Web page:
Still with some more room to fill out, Marte has already produced exit velocities as high as 111 mph this season, reinforcing the potential plus power the young infielder has in the tank. Marte could be a small tweak away from exploding offensively, but he has produced pretty good results thus far on natural ability and athleticism.


Marte can cover ground at shortstop, showing some solid range and an above-average arm. His footwork can get a bit sloppy, as can his actions, which has led some evaluators to speculate a potential move to third base.

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If he moves to third, Marte should be good defender at the position, though there is still hope that he can continue to find consistency up the middle. An above-average runner, Marte is not the biggest threat on the base paths, but he does add some value in that department.


Known for the shows that he can put on in batting practice, Marte has exciting raw pop that he flashed in games in the early going of his career. When Marte sticks to his approach, he’s a tough hitter to strikeout, but he can also find himself selling out for pull-side power, occasionally giving away at-bats.

Plus raw power and potential for an above-average hit-tool, Marte has the upside of a middle-of-the-order masher with some speed. Reds fans can dream on 30+ homers and a decent on-base clip if Marte can find some more consistency with his approach and lower half.

3. Edwin Arroyo – SS – (Low-A)

Age: 18 | Height/Weight: 6’0′, 175 | Bat/Throw: S/S | $1.55M – 2018 (CIN) | ETA: 2025


Arroyo was taken in the second round of 2021’s Draft as more of a glove-first shortstop, but has shown more offensive upside than many evaluators anticipated.


A compact build with some wiry strength, Arroyo really gets into his lower half with a wide, crouched stance in order to get his entire body into his swing. Despite registering slightly below-average exit velocities, Arroyo’s swing generates easy lift and carry, helping him to a respectable 12% HR/FB rate.

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Arroyo displays strong bat-to-ball skills from both sides of the plate. While he has a bit more juice from the right side, Arroyo’s contact rates are better from the left side. That said, Arroyo has hit a maximum exit velocity of 106 mph from both the left and right side.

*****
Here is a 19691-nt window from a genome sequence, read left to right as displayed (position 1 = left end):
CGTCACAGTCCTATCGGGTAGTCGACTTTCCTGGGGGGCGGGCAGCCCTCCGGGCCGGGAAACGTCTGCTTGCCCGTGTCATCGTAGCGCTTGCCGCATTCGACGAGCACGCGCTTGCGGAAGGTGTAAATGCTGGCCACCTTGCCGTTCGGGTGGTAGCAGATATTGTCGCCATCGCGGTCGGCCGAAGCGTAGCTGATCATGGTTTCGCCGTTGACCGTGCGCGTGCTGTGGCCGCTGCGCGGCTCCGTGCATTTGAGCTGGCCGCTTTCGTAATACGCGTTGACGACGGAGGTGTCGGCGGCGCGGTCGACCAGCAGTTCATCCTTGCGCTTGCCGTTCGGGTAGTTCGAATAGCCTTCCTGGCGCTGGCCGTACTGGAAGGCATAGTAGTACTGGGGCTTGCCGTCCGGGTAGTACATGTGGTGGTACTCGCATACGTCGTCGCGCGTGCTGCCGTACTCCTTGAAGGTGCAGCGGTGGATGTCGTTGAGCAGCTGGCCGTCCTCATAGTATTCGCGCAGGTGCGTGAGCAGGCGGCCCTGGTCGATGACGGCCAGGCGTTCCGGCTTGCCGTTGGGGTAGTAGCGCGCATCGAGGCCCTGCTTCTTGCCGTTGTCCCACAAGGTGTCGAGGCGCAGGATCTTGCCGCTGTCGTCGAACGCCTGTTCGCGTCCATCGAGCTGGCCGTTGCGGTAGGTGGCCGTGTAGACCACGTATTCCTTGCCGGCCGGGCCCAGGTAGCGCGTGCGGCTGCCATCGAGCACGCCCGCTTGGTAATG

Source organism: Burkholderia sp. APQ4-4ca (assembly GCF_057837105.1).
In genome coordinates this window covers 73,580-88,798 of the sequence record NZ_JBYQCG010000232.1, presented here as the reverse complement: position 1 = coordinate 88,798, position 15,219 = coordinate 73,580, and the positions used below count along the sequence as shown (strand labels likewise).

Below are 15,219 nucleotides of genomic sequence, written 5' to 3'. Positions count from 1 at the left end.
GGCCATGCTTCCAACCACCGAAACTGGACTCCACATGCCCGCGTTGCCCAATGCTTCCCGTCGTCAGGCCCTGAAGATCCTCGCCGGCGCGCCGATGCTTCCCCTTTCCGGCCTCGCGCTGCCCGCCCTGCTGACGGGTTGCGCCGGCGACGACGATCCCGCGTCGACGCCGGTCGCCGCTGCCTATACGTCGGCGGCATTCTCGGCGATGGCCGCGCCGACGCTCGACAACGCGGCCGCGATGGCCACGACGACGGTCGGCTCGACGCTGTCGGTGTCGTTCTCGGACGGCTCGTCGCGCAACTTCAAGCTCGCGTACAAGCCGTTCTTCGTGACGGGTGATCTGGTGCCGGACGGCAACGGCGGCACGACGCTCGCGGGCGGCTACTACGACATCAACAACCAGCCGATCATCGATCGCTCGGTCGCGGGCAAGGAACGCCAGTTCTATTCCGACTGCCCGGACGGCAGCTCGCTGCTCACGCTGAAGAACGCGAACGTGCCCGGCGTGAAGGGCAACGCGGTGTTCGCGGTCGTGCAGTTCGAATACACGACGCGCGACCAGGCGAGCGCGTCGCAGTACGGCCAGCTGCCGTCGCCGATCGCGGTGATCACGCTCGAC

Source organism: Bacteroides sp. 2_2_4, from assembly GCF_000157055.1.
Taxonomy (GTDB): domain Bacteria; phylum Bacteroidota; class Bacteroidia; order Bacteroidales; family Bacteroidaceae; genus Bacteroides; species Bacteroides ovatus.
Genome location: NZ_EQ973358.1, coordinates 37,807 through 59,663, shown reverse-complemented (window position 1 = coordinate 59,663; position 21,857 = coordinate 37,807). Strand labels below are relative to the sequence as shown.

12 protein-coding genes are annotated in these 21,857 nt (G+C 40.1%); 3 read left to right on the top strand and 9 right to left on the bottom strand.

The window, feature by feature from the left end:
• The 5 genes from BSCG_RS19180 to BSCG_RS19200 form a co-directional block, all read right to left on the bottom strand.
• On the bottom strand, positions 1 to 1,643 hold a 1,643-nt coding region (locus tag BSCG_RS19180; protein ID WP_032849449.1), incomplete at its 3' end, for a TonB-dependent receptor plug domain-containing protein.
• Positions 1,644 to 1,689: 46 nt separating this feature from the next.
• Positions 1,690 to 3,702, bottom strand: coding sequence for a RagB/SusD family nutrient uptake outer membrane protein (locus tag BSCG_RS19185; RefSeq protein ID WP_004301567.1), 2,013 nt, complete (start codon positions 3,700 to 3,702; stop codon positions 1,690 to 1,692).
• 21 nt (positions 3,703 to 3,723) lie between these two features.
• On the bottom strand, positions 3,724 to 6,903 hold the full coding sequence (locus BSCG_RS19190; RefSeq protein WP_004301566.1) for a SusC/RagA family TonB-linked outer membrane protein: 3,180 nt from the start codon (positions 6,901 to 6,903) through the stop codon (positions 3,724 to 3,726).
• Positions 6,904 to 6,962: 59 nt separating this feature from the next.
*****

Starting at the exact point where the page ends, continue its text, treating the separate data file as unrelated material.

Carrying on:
A pretty aggressive hitter, Arroyo can find himself expanding the zone a bit too frequently like many young hitters who are confident in their ability to make consistent contact. Arroyo hits fastballs well and sprays the ball all over the field, but he will need to learn to lay off of pitcher’s pitches–especially breaking balls–if he is going to reach his offensive ceiling.

Still just 18 years old, Cabrera is ahead of his peers and could tap into 20 home run pop while generating plenty of contact.


For a player in his first full pro season, Arroyo’s instincts at short are extremely impressive and he could easily be the best defensive infielder in the Reds system before long. Arroyo is a natural up the middle, with clean actions, impressive footwork and a rocket for an arm. It is easy to forget that Arroyo is just 18 years old when watching him play short.

An above-average runner, Arroyo has had success swiping bags through the lower levels and should be a threat for 15 or more stolen bases annually.


Seemingly a sure-thing to stick at shortstop with a good chance to be a plus defender at the position, Arroyo’s perceived floor would’ve already been pretty high. Combine the impressive defense with fact that he is a athletic switch-hitter who has put up impressive numbers as an 18-year-old in Low-A and you have a relatively safe profile with enough upside to dream on.

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4. Cam Collier – 3B – (CPX)

Age: 17 | Height/Weight: 6’2’, 210 | Bat/Throw: L/R | 1st Round (18), 2022 (CIN) | ETA: 2025


Collier fell into the laps of the Reds at pick No. 16 the 2022 Draft and they were happy to sign the the talented teenager to a well-overslot $5 million bonus. The son of former big leaguer, Lou Collier, Cam is just a natural in the batter’s box.


Collier has always been ahead of his years as a baseball player. So much so that the 17-year-old decided to get his GED and play Junior College Baseball at Chipola College which has produced players like Jose Bautista, Russell Martin, Patrick Corbin, Adam Duvall and others.

The youngest player in his conference, Collier raked to a .956 OPS against pitchers who were multiple years older than him. Collier has an elite feel to hit with pitch recognition skills that you just don’t see often from player’s of his age and experience.

A sweet left-handed swing that is a bit reminiscent of the Royals’ M.J. Melendez, Collier uses the whole field really well and rarely strays from his approach. At times, Collier tends get on his front foot a bit too early, leading to some rollovers and weaker contact. His hands and ability to manipulate the barrel allow him to get to pitches even when he loses his lower half, but he has shown plus power potential when he stays on his back side.

Collier’s elite swing decisions should continue to help him stay ahead of the curve and as he continues to develop consistency with his swing, there is a plus hit tool to dream on here with at least above-average power.